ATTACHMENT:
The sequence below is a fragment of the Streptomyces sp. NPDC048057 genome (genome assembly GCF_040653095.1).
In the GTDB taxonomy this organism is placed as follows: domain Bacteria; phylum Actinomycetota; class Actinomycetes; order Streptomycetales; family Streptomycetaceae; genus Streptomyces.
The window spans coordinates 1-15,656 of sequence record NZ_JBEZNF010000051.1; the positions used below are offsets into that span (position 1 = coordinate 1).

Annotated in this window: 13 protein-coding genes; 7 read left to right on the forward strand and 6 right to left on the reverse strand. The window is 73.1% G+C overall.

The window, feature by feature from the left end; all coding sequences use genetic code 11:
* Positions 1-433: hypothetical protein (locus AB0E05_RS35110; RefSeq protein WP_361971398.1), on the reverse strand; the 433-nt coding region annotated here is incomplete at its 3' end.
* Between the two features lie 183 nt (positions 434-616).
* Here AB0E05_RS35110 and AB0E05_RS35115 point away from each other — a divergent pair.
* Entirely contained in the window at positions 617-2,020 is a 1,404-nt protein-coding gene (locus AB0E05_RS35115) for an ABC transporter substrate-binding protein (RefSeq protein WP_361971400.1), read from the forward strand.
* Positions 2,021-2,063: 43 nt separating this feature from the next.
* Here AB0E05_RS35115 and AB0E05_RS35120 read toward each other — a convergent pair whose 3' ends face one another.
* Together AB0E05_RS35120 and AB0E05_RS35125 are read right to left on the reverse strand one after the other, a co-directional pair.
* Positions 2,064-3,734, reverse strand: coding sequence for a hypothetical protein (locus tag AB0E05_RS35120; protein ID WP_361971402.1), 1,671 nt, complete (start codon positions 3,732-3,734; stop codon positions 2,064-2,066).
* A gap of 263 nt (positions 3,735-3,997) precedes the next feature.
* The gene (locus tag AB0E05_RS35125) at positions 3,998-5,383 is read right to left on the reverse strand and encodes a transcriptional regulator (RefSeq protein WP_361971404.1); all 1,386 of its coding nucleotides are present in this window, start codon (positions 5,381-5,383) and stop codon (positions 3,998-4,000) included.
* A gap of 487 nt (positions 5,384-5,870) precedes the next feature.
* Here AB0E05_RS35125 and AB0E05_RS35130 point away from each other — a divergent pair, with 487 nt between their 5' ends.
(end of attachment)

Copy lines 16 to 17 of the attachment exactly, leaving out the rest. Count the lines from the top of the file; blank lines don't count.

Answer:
* A gap of 487 nt (positions 5,384-5,870) precedes the next feature.
* Here AB0E05_RS35125 and AB0E05_RS35130 point away from each other — a divergent pair, with 487 nt between their 5' ends.